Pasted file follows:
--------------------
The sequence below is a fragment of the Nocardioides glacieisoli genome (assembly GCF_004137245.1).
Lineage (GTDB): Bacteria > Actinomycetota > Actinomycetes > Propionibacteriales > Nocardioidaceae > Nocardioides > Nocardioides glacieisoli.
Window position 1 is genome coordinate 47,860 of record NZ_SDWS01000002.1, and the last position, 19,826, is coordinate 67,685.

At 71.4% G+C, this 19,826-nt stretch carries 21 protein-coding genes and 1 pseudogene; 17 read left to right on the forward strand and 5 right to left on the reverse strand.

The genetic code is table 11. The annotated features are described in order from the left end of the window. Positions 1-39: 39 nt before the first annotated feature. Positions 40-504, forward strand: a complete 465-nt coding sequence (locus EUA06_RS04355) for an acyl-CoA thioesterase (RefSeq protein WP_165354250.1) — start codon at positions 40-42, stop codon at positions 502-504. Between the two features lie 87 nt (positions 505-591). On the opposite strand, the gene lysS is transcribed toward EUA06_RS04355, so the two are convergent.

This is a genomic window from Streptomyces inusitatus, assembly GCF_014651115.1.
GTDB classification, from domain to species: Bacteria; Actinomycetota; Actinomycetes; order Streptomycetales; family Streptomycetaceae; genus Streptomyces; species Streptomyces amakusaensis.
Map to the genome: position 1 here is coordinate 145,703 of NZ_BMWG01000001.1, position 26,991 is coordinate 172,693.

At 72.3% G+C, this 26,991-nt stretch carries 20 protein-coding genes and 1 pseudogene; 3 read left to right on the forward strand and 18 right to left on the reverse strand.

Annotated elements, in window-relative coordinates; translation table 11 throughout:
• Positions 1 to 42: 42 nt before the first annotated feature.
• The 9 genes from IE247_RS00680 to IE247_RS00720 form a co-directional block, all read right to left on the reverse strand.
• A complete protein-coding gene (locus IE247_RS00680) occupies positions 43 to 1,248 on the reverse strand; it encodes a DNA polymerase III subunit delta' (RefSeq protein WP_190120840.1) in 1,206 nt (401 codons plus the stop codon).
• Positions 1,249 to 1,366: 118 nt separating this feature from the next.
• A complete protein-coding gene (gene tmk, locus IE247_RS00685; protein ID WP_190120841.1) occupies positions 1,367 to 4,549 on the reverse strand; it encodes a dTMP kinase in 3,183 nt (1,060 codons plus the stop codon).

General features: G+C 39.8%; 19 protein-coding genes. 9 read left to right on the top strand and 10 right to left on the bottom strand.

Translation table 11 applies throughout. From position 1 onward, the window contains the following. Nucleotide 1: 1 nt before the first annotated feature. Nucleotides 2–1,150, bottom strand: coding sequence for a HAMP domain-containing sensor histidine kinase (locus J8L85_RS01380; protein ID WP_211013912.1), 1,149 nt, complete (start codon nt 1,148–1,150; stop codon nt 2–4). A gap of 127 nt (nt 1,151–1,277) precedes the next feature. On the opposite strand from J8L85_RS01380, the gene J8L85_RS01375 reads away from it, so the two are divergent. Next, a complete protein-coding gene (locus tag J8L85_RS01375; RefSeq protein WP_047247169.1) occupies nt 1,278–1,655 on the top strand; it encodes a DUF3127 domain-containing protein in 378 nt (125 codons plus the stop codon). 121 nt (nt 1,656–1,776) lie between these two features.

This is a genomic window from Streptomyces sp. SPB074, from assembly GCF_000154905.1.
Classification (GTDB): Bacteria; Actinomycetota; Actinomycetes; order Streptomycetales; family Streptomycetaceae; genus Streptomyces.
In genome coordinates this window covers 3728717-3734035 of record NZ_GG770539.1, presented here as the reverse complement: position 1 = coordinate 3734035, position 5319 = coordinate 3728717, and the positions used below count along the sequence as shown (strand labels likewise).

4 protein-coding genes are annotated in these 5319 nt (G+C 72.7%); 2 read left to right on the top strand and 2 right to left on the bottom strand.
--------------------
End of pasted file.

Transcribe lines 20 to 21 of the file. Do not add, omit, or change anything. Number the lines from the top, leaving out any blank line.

In genome coordinates this window covers 3728717-3734035 of record NZ_GG770539.1, presented here as the reverse complement: position 1 = coordinate 3734035, position 5319 = coordinate 3728717, and the positions used below count along the sequence as shown (strand labels likewise).

4 protein-coding genes are annotated in these 5319 nt (G+C 72.7%); 2 read left to right on the top strand and 2 right to left on the bottom strand.